WVU School of Public Health graduates encouraged to collaborate, be 'your neighbor's keeper'
The West Virginia University School of Public Health welcomed 80 new graduates into its Public Health alumni family during its Commencement ceremony held on Friday, May 12. With more than 600 of the graduates’ family members and friends in attendance cheering them on, the event was one to remember. WVU recognized nearly 4,500 graduates throughout Commencement weekend.
Interim Deans Sarah Woodrum and Erik Carlton opened the ceremony with joint remarks, emphasizing the critical role of collaboration in order to achieve progress.
“Relying solely on individual efforts and insights, heroic though they may seem, is an incomplete and increasingly impossible stance to take,” Interim Dean Carlton said. “We also need to remember that bridges must be built from both sides.”
“Whatever it is that drove you to public health, whatever it is that is fueling your passion to make the world a better, healthier place, we implore you not to go it alone,” Interim Dean Woodrum added.
Nationally renowned health policy leader, administrator and practitioner, Georges C. Benjamin, M.D., delivered the Commencement address. In his speech, he spoke about his extensive experience as a public health professional including serving at the helm of the American Public Health Association (APHA) – the nation's oldest and largest organization of public health professionals—as its executive director since 2002.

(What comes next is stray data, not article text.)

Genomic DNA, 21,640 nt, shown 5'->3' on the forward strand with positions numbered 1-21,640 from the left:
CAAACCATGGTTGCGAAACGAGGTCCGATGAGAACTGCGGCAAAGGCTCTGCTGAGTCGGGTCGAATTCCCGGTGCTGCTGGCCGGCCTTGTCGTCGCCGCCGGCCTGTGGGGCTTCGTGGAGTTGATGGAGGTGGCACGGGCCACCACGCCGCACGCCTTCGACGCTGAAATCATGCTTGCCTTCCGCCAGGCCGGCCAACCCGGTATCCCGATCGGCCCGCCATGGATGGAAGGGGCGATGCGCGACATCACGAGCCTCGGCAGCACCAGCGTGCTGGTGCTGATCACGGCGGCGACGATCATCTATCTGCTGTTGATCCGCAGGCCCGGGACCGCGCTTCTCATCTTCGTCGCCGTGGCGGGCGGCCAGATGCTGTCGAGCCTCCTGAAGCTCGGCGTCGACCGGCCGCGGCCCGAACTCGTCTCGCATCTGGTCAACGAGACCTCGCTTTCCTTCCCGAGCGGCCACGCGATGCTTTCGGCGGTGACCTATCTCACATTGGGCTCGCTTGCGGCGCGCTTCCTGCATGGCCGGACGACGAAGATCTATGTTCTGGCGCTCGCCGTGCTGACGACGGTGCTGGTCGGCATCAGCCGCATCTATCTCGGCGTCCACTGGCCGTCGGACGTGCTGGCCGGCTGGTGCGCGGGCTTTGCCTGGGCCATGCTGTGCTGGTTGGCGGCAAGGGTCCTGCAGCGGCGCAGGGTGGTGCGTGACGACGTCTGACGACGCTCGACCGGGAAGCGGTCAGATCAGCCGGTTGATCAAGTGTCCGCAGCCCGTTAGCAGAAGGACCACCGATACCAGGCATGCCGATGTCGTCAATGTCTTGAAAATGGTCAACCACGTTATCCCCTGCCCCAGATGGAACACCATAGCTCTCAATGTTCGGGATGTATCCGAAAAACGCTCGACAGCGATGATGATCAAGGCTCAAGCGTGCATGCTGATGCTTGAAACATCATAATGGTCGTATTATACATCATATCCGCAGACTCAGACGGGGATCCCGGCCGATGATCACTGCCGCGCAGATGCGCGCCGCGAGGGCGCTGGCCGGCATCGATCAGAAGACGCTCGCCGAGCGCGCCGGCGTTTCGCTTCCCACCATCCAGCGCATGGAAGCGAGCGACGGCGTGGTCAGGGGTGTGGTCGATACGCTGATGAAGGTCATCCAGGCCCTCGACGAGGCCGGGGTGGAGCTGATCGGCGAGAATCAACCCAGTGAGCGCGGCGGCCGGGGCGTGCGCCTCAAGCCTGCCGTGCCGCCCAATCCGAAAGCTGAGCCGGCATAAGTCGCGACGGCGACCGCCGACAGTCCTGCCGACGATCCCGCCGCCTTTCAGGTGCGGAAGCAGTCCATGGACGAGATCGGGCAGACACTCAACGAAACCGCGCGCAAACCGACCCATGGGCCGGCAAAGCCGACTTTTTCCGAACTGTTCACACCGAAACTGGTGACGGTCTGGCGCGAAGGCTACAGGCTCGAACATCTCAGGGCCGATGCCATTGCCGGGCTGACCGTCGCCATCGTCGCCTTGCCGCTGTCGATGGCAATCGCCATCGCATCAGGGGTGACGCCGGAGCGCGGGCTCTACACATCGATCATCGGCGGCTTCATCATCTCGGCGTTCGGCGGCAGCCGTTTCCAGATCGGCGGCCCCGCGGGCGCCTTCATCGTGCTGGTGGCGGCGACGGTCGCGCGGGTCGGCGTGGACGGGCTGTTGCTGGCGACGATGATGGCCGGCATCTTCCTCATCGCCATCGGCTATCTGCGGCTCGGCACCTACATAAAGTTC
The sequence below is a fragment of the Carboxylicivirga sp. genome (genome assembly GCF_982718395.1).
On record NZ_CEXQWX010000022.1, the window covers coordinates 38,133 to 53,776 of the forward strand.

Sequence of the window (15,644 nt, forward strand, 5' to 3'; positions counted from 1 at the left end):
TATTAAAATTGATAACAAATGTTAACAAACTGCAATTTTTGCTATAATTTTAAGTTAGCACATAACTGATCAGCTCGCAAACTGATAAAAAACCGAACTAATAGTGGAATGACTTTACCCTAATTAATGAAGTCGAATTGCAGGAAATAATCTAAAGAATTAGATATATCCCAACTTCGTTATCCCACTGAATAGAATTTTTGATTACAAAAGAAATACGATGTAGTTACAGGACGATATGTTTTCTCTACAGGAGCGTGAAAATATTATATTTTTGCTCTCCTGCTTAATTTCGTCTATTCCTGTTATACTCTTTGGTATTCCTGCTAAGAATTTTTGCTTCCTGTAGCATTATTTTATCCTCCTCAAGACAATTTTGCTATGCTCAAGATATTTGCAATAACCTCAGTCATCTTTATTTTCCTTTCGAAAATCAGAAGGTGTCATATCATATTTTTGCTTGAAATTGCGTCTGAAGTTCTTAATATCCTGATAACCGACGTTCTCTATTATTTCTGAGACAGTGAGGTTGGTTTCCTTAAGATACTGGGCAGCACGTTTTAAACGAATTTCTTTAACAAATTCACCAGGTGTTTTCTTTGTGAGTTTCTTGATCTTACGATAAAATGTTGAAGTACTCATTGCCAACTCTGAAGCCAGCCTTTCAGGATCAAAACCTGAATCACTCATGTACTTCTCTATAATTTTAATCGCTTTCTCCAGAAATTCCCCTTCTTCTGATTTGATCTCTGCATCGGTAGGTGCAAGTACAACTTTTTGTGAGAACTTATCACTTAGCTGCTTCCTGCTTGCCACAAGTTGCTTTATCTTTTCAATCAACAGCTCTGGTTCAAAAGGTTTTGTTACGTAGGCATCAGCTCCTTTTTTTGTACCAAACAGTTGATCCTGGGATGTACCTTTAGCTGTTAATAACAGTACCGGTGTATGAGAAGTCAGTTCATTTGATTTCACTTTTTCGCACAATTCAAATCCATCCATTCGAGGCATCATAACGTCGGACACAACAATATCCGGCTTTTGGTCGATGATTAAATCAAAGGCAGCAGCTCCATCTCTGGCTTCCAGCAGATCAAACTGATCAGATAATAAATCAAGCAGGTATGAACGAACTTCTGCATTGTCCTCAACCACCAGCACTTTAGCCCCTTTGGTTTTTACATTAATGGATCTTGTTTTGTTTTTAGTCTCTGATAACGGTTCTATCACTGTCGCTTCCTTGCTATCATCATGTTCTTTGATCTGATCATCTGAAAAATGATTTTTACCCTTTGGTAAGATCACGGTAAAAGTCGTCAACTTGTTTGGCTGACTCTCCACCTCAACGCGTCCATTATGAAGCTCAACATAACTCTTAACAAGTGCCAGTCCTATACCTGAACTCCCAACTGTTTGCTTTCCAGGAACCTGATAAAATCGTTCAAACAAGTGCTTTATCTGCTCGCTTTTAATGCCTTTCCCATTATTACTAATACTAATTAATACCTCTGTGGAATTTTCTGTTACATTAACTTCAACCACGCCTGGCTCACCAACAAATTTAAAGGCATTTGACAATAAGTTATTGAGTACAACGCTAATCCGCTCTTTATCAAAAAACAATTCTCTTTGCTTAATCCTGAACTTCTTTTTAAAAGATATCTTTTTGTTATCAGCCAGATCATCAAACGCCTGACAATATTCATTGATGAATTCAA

“My journey into public health was an evolution in my understanding of my role as not only a health care professional, but as a leader in my community,” he said. “I realized that if it hurt people or killed people it was mine and that I also had a role in helping people achieve health.”
Reinforcing the opening remarks, he emphasized the need for collaboration in order to address systemic issues and challenged graduates to accept their new charge as graduates.
“You now have a prominent role in being your neighbor’s keeper,” Dr. Benjamin said. “Building the capacity for healthy communities to rapidly identify new health threats, craft solutions and effectively implement them is our task for the 21st century.”
Before conferring the degrees upon the graduates, Health Sciences Chancellor and Executive Dean Clay Marsh outlined four principles to living longer, more fulfilling lives and, ultimately, better serve our communities.
"If you want to live longer and better, get back to our roots," he said. "Serve others; find a purpose, pursue that for your whole life; have deep connections with people and maintain those connections worth the effort; and look at the world as a place of joy and gratitude."
To watch the Public Health ceremony, visit the Health Sciences Commencement page. Additional photos from the ceremony can be found here and on the school's social media channels.
Meet some of the School of Public Health graduates by visiting the Public Health website.
Top photo: Public Health graduates stand on the commencement stage as they are recognized (WVU Photo/Davidson Chan).
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WVU School of Public Health